I knew that a work like Agter Om, which translates as an instruction to use the back entrance, would be a choreographic work. So I asked Phumeza to do it. She has this strong, robust personality. It’s in her hands, in the body, and that hand pushes through. Her sister, Zandi, in contrast, she’s very gentle, a very sweet and kind person. Not that Phumeza is not nice …

Hendrik: There’s a boldness …

Igshaan: Exactly, exactly. But Zandi is just so different from her. So I would use Zandi if I wanted to create a work that is a little bit quiet and subtle in its tones, like this work called Spoorsny.

Hendrik: You can see the two sisters in each work. It’s incredible, a beautiful moment.

Igshaan: I have a whole community of people in my studio. At any given time, there’s probably up to about 15 people, maybe eight or nine weavers, and there’s a buzz. First of all, the people in the studio are often from the homes that we extract the linoleum from. We ask them to do the stringing of the beads. I mix different loose beads together in the same way one would do with spices, for instance, and we bag them up and send them to different homes to be strung.

And of course, what comes back to me is not all the same. Each family, each individual would make different decisions on which bead comes after which, and they’re visibly different. That is something I get to play with in the work. I see different people’s hands and expressions in the beads itself.

Igshaan: My family is quite involved: my mom and brother and aunts and cousins work for me. The two roses, I made with my mom and my sister. And there’s always a lot of music and dancing, and really, it’s a joyful place.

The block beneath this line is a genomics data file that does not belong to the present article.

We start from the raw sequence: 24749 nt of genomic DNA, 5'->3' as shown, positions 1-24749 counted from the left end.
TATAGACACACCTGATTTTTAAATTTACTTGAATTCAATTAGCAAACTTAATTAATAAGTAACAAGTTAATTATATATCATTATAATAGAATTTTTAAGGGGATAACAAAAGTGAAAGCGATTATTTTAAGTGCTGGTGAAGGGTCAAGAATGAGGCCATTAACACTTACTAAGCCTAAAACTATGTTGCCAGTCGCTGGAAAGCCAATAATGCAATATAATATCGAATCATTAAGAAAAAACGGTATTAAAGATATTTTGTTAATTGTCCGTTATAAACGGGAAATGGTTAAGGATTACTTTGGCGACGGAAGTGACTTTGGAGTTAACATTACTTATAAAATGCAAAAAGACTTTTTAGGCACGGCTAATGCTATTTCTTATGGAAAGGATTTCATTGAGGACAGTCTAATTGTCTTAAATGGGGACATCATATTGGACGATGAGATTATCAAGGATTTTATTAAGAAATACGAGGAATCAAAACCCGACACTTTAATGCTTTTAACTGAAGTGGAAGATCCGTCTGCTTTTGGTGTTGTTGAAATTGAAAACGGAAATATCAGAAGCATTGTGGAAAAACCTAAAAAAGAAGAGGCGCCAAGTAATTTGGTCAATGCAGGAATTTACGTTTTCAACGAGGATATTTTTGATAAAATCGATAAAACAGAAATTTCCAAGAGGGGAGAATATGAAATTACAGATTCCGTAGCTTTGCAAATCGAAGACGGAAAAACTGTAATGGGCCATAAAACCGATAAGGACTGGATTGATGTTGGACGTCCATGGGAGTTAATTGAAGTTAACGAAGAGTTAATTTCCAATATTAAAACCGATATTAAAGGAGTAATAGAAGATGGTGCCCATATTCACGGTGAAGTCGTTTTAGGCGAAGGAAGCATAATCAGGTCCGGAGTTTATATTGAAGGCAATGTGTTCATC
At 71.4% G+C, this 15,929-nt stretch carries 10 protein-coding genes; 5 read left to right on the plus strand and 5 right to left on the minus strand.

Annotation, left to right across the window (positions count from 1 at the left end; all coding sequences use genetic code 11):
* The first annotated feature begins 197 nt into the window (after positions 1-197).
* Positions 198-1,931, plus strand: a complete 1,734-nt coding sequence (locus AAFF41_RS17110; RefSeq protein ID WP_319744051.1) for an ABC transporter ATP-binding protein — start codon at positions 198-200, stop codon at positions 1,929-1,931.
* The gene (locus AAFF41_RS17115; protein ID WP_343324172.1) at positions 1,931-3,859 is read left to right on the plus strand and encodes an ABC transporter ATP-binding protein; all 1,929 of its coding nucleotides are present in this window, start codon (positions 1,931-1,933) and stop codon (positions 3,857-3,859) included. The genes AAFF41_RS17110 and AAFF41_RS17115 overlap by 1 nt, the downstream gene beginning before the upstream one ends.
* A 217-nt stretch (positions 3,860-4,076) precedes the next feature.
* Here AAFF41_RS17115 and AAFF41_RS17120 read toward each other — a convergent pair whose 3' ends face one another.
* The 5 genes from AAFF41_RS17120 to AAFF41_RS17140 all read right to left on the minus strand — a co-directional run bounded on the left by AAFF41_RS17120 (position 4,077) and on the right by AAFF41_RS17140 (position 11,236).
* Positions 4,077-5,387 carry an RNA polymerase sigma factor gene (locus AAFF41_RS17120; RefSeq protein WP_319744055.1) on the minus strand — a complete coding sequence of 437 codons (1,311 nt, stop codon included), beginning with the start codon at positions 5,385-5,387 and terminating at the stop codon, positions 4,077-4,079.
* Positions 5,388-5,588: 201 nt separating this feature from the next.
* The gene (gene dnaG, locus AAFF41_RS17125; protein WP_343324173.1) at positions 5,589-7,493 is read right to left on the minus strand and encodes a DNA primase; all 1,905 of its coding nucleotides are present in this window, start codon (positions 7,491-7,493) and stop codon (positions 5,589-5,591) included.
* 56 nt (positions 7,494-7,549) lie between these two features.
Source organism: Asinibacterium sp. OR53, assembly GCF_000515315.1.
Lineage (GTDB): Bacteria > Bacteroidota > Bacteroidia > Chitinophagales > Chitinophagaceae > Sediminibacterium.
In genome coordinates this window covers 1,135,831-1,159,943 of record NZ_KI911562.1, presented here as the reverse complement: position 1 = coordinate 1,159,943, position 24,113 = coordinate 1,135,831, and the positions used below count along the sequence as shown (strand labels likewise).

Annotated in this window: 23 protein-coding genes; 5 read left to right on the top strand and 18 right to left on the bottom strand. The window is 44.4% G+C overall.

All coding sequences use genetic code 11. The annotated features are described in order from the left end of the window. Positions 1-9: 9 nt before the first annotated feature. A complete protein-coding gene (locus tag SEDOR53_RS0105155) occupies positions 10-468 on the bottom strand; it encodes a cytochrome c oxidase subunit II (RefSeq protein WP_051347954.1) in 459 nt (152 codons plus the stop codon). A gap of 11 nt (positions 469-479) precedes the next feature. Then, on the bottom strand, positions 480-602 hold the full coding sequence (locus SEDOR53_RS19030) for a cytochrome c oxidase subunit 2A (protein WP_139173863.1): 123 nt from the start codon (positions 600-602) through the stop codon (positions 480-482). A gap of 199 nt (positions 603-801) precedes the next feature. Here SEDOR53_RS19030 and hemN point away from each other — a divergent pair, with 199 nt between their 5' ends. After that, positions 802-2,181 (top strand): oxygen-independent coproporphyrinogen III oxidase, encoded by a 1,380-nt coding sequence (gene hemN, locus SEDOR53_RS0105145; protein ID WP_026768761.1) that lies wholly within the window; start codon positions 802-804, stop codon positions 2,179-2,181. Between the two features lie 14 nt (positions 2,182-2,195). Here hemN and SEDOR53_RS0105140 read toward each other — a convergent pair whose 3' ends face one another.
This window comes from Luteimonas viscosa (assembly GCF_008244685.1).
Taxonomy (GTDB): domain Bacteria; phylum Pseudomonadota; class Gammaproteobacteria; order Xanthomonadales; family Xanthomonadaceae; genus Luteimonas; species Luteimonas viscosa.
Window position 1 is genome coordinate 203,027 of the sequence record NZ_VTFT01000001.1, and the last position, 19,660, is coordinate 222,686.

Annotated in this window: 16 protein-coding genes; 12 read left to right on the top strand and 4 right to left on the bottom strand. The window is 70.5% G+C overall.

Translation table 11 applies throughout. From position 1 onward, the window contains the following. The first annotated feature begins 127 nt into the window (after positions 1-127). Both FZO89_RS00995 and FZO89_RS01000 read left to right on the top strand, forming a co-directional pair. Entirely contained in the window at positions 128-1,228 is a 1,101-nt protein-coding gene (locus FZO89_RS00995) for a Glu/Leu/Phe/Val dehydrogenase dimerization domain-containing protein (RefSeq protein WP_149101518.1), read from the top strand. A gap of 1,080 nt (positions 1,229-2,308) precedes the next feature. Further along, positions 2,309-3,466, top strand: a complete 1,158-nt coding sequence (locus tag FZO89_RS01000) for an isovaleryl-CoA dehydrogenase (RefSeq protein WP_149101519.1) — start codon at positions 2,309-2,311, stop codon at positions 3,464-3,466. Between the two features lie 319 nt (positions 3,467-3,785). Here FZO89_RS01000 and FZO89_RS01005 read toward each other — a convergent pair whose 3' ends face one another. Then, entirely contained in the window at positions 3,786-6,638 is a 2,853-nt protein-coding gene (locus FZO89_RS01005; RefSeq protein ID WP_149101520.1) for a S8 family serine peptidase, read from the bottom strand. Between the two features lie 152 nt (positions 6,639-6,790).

Hendrik: Yes, the music and people. It’s a different place actually.

Igshaan: And different languages being spoken. There’s definitely an energy there.

A single path lets you enter the installation, and there are many paths to exit.

Hendrik: Langa is a very recent work and a microcosm of the manifestation of desire lines in your work. It is a weaving that represents an aerial view of a plot of land and barriers that separate neighborhoods.

Igshaan: It’s the perspective of an outsider looking with Google Earth. With these desire lines I’ve taken a bit more of a positive view of this socio-political situation in terms of the segregation of races.

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Langa, 2021


Igshaan Adams. Courtesy of the artist and blank projects, Cape Town, South Africa. © Igshaan Adams.

Igshaan: Langa is the Black neighborhood that’s next to Bonteheuwel, where I grew up, and there’s the highway in between. And highways were used very effectively as barriers to separate communities during apartheid. The desire lines become evidence that boundaries were being crossed, because it takes a lot of foot traffic to create these pathways or the grass eventually will just grow and cover it. And so obviously people are using or crossing the boundary constantly every day. 

Hendrik: So Langa and Epping II are two sides of the same coin, sort of bird’s-eye views.

Igshaan: Epping is a layering of ideas. So a pathway comes from Epping, a neighboring community to Bonteheuwel but more industrial. The path leads to the train station, which for me was this kind of meeting point where no matter where they come from, everybody meets there and then separates to go to their respective communities.

Hendrik: Epping allows you to be inside a space. You are invited to navigate the pathways.

Igshaan: A single path lets you enter the installation, and there are many paths to exit.

Hendrik: It’s a very impactful sensation to stand in the middle of this work and see this woven terrain unfold around you, especially with these dust cloud scultptures. What’s very striking is the color red. How did red come about in Epping II?

Igshaan: It’s just the tone of the earth, which is quite red there. I wanted to use that to also anchor the work in some way. The land is a very dry space. The dust clouds just kind of superimpose the idea of dance on top of the pathways to bring a little bit of joy and mindfulness to the idea. 

What’s the role of creativity in all of this, in this life?